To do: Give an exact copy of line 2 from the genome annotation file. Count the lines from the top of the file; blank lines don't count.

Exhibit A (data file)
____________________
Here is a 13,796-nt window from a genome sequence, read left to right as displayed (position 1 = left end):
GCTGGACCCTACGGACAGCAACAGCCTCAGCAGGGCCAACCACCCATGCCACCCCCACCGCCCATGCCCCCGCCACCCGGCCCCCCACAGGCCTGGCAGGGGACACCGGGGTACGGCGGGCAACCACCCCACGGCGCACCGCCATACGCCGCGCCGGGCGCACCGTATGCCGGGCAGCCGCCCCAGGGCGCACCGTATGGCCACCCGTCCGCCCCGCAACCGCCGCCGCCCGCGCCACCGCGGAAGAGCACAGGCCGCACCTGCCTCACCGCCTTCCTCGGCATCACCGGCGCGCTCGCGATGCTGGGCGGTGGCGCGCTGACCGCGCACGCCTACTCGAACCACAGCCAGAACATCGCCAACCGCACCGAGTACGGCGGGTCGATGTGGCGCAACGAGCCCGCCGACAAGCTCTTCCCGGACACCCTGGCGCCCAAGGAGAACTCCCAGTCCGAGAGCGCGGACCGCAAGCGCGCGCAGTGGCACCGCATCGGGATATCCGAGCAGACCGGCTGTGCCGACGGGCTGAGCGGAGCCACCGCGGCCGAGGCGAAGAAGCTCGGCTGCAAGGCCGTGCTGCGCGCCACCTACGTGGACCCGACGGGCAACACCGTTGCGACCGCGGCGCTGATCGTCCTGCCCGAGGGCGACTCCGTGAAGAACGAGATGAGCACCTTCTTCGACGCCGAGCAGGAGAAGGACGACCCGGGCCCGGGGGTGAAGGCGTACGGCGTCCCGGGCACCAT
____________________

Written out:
GCTGGACCCTACGGACAGCAACAGCCTCAGCAGGGCCAACCACCCATGCCACCCCCACCGCCCATGCCCCCGCCACCCGGCCCCCCACAGGCCTGGCAGGGGACACCGGGGTACGGCGGGCAACCACCCCACGGCGCACCGCCATACGCCGCGCCGGGCGCACCGTATGCCGGGCAGCCGCCCCAGGGCGCACCGTATGGCCACCCGTCCGCCCCGCAACCGCCGCCGCCCGCGCCACCGCGGAAGAGCACAGGCCGCACCTGCCTCACCGCCTTCCTCGGCATCACCGGCGCGCTCGCGATGCTGGGCGGTGGCGCGCTGACCGCGCACGCCTACTCGAACCACAGCCAGAACATCGCCAACCGCACCGAGTACGGCGGGTCGATGTGGCGCAACGAGCCCGCCGACAAGCTCTTCCCGGACACCCTGGCGCCCAAGGAGAACTCCCAGTCCGAGAGCGCGGACCGCAAGCGCGCGCAGTGGCACCGCATCGGGATATCCGAGCAGACCGGCTGTGCCGACGGGCTGAGCGGAGCCACCGCGGCCGAGGCGAAGAAGCTCGGCTGCAAGGCCGTGCTGCGCGCCACCTACGTGGACCCGACGGGCAACACCGTTGCGACCGCGGCGCTGATCGTCCTGCCCGAGGGCGACTCCGTGAAGAACGAGATGAGCACCTTCTTCGACGCCGAGCAGGAGAAGGACGACCCGGGCCCGGGGGTGAAGGCGTACGGCGTCCCGGGCACCAT